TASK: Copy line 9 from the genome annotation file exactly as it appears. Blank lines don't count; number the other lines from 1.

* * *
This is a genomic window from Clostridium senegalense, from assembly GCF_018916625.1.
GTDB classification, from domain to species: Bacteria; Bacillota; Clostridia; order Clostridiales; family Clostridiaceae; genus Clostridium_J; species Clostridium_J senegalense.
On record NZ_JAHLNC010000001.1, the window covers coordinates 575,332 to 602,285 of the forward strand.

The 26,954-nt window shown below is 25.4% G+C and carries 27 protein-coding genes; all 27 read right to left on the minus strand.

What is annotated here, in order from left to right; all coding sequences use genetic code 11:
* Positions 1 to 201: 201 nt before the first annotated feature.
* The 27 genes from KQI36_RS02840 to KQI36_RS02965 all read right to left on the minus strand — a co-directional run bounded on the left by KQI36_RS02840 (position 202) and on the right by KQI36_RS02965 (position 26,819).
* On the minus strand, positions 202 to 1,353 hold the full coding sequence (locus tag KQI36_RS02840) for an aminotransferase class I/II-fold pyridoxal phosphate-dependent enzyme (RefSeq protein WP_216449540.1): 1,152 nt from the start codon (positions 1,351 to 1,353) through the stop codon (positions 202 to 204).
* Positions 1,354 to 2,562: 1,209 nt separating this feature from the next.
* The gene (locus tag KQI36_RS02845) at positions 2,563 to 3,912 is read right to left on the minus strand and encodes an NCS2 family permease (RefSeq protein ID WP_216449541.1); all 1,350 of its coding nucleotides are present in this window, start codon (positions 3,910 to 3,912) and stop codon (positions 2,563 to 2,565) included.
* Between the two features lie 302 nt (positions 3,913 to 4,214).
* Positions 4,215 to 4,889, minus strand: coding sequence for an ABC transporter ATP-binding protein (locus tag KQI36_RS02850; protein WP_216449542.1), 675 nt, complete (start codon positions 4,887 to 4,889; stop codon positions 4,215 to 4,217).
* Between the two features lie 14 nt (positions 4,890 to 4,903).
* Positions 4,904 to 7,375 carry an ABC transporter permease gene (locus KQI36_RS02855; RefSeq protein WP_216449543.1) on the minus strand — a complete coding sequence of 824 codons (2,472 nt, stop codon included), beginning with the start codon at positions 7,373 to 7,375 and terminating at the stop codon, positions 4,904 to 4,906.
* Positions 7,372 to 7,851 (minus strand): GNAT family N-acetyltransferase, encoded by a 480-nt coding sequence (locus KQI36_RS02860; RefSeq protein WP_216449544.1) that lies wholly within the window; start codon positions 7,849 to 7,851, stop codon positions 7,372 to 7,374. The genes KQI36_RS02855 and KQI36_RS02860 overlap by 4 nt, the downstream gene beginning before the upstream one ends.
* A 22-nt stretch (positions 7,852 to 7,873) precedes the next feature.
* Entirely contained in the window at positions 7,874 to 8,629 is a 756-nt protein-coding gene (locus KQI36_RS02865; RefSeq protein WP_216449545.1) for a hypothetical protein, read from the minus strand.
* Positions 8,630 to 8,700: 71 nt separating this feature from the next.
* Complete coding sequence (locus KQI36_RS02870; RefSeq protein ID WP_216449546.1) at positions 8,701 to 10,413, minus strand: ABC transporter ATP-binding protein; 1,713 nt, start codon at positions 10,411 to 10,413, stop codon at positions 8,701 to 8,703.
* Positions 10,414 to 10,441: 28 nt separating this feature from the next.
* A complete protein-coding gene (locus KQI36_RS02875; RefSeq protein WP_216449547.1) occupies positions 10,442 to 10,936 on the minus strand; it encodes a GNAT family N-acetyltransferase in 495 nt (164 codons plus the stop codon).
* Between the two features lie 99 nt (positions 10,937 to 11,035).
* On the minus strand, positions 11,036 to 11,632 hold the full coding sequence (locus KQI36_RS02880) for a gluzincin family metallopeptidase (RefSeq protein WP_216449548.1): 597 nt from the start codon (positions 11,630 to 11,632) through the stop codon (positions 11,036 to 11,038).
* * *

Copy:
* Positions 1,354 to 2,562: 1,209 nt separating this feature from the next.